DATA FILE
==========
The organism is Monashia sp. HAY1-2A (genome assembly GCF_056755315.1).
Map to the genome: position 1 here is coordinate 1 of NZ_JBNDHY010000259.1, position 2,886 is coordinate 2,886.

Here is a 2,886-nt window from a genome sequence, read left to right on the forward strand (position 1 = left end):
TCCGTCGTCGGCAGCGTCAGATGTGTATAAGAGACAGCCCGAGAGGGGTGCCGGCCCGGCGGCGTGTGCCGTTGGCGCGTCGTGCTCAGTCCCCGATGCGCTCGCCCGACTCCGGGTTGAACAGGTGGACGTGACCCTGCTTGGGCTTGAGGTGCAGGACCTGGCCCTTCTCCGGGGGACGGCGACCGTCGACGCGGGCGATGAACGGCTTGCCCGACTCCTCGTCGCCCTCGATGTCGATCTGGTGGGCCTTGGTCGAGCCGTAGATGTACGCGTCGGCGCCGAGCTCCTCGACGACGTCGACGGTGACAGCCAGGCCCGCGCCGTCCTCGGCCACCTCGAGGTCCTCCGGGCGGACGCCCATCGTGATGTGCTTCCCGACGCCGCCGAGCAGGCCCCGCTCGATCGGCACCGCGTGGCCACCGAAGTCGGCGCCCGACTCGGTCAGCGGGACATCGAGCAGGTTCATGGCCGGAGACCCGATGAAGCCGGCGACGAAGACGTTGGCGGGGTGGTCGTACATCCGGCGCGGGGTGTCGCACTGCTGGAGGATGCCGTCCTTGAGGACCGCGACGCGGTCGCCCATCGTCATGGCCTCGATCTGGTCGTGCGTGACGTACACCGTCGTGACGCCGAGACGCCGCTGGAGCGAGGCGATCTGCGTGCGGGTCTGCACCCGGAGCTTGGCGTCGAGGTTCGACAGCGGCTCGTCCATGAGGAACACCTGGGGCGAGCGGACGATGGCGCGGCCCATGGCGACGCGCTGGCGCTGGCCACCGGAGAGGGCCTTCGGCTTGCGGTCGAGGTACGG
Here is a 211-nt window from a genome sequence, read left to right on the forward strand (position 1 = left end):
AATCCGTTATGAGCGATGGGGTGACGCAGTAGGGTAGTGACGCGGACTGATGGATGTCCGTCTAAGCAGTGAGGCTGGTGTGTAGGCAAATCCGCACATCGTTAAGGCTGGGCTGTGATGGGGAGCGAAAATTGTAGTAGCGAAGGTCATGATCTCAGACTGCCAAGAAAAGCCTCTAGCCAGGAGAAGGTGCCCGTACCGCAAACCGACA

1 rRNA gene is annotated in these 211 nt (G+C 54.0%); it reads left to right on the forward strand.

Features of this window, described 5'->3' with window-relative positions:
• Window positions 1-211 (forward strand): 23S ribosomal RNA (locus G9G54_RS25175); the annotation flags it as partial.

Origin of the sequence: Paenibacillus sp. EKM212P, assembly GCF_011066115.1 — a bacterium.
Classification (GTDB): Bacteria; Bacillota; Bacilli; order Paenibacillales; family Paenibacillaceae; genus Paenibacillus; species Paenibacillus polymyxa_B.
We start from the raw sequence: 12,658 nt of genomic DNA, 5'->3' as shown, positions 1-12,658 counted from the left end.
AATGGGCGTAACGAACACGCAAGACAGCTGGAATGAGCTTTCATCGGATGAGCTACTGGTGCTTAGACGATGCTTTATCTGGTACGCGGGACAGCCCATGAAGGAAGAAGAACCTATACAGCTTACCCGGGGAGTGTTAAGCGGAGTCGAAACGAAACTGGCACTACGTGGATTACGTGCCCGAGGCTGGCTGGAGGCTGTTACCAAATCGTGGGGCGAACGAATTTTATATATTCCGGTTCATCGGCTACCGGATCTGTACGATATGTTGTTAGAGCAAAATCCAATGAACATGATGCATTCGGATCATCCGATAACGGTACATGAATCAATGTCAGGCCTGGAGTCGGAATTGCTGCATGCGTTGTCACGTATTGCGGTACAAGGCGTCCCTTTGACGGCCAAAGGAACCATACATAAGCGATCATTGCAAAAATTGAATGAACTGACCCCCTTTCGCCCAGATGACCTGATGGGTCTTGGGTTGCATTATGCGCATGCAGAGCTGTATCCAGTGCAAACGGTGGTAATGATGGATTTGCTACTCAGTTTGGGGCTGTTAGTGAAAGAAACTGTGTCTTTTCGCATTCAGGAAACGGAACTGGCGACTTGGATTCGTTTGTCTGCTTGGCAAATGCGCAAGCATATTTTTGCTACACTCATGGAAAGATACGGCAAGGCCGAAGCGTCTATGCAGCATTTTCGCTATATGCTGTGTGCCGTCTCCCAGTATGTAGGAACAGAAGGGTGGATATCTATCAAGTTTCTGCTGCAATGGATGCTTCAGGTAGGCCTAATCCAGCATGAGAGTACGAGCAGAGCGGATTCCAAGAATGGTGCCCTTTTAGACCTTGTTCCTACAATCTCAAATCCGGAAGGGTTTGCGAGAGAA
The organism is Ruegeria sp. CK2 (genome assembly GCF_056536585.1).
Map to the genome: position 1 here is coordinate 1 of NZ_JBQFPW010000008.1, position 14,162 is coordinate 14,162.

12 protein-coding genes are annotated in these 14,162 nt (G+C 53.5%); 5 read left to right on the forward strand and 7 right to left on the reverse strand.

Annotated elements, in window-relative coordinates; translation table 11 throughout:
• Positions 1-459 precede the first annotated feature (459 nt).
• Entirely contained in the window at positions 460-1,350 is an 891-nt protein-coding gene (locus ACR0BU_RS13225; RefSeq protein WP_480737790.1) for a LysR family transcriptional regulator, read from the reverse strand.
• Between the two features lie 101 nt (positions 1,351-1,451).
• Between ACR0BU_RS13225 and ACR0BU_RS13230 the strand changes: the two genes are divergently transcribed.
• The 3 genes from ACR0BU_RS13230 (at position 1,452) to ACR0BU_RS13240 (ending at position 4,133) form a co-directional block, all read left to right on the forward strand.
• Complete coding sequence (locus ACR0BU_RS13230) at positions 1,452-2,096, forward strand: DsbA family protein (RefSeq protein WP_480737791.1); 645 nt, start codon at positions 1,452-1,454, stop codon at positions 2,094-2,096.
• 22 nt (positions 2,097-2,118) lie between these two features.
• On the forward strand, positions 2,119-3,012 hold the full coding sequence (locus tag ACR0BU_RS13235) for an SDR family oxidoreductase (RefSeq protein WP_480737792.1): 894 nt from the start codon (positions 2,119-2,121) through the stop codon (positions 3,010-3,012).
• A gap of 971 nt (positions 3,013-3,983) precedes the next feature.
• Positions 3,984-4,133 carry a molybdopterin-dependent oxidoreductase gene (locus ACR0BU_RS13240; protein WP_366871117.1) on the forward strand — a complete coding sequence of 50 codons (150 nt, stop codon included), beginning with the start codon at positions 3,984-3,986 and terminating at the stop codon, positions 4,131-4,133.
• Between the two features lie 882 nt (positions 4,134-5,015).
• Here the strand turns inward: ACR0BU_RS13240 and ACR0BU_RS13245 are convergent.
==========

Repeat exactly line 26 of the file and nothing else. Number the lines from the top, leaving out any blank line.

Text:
• A gap of 971 nt (positions 3,013-3,983) precedes the next feature.